The number of Americans living with chronic kidney disease (CKD) might be higher than previously estimated, with new data from the Centers for Disease Control and Prevention (CDC) now pointing to 30 million adults affected by the CKD in the United States.
This is the equivalent to 15 percent of the adult population, or one in seven Americans 18 and older. However, a CDC infographic shows that 96 percent of those with early kidney disease don’t know they have it, and of those with severely impaired kidney function but not on dialysis, 48 percent aren’t aware they have the disease either.
The study analyzed adults with CKD stages from mild (1) to severe (5) and used data from the 2011-2014 National Health and Nutrition Examination Survey and the CKD Epidemiology Collaboration (CKD-EPI) equation to develop the new estimates.
The CDC infographic further shows that CKD affects 16 percent of women and 13 percent of men. However, men are 64 percent more likely to progress into end-stage renal disease (ESRD). People at this stage need constant dialysis or a transplant in order to stay alive, due to complete kidney shutdown.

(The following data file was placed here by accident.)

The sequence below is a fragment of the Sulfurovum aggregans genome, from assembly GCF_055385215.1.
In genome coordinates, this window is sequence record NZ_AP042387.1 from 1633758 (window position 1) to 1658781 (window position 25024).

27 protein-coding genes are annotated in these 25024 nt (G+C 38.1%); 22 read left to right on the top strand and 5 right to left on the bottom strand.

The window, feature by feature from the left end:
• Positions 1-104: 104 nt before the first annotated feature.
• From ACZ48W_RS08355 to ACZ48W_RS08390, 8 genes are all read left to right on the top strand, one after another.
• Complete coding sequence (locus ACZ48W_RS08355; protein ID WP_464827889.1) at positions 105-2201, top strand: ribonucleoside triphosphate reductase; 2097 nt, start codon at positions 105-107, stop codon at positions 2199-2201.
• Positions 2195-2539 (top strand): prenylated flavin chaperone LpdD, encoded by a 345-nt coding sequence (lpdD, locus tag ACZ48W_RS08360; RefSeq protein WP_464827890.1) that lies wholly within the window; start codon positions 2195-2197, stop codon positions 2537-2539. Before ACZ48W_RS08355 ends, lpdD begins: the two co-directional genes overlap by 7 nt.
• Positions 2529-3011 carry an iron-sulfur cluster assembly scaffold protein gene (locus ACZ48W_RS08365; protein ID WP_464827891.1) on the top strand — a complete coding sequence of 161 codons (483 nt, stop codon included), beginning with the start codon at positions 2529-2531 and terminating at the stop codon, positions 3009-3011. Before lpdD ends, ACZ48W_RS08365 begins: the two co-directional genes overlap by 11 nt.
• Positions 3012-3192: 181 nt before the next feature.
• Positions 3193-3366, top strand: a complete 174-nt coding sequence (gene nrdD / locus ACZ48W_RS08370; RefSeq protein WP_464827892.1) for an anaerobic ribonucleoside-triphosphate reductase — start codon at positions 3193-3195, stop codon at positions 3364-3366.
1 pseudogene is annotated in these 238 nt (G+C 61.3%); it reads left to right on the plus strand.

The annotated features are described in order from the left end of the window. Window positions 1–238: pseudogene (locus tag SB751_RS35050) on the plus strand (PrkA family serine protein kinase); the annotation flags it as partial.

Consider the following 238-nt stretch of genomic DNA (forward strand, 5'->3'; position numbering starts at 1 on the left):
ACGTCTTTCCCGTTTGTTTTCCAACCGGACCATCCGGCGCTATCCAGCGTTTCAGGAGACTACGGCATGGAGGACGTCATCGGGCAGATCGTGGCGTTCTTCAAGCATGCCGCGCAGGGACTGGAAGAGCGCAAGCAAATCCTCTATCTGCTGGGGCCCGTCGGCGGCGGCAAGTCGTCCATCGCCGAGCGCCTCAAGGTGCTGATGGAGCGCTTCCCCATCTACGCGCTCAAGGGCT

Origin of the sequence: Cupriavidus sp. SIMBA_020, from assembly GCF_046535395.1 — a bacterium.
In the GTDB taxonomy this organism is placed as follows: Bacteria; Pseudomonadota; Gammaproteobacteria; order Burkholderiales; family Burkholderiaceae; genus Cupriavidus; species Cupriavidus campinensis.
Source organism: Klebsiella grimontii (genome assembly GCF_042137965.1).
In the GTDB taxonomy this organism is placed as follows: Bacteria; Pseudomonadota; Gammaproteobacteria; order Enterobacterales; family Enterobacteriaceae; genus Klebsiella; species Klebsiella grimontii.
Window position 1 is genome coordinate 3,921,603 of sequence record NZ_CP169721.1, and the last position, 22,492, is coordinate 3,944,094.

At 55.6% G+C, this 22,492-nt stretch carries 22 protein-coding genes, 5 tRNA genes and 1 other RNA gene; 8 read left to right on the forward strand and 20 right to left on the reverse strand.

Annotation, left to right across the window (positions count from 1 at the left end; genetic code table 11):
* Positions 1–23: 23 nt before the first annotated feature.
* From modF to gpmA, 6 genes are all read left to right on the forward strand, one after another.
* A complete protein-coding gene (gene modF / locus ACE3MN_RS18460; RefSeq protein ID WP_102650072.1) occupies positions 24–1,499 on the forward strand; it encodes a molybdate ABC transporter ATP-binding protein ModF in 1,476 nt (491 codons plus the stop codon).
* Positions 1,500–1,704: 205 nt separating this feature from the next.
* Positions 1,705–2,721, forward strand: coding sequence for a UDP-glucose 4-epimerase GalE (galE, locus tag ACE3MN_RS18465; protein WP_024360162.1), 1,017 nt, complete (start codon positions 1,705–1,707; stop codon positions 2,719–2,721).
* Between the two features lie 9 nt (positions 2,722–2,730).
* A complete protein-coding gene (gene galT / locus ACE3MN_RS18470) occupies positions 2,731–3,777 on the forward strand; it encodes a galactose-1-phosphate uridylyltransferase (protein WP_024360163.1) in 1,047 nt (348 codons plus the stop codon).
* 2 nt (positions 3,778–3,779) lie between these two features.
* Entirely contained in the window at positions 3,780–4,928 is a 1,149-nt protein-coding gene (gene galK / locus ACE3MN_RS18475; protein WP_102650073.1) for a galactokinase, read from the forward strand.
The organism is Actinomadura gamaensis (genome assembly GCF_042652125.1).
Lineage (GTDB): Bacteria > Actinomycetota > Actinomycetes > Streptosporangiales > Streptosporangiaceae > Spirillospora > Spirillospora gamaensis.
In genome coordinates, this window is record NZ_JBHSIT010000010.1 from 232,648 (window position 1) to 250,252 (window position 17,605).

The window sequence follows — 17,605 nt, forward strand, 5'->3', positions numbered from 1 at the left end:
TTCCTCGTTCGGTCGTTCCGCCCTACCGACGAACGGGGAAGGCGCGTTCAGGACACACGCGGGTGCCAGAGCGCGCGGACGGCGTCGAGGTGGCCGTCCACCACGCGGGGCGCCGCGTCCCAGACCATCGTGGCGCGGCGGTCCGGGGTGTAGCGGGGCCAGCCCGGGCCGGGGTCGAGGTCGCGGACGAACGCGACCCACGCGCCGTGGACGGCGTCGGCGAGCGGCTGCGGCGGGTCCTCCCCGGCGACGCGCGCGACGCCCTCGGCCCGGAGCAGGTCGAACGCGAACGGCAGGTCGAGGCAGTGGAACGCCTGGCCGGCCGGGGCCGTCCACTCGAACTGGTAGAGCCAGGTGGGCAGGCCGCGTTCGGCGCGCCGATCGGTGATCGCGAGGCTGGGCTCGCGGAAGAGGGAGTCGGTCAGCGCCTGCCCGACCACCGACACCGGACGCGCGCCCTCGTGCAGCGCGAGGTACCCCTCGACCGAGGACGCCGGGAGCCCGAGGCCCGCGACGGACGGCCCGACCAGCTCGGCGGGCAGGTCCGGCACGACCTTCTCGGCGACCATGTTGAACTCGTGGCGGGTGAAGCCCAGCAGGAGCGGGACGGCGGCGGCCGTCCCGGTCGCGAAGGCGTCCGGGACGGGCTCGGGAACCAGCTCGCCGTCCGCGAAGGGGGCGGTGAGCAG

In addition, an estimated 15 percent of Hispanics have CKD, and ESRD is 35 percent more likely to be diagnosed in Hispanics than non-Hispanics. CKD is also more common in non-Hispanic blacks (18 percent) than in non-Hispanic whites (13 percent).
The increasing CKD numbers might be related to a series of factors including time frames, different methodologies, different populations analyzed and age differences, as well as an actual increase in the prevalence of CKD or other risk factors for CKD, like diabetes or hypertension.
“Let these new statistics from CDC serve as a warning bell that a major public health challenge is right in front of our eyes and more must be done to address it,” Kevin Longino, CEO of the National Kidney Foundation and a kidney transplant patient himself, said in a press release. “Additional federal resources must be allocated towards increasing public awareness about the disease and advancing programs targeted towards prevention and early detection. Leaders in the healthcare industry also need to prioritize CKD for the costly, impactful disease that it is. The earlier we can diagnose someone with kidney disease, the better their long-term outcomes.”
The National Kidney Foundation adds that diabetes, high blood pressure, heart disease, obesity and family history remain the top risk factors for kidney disease.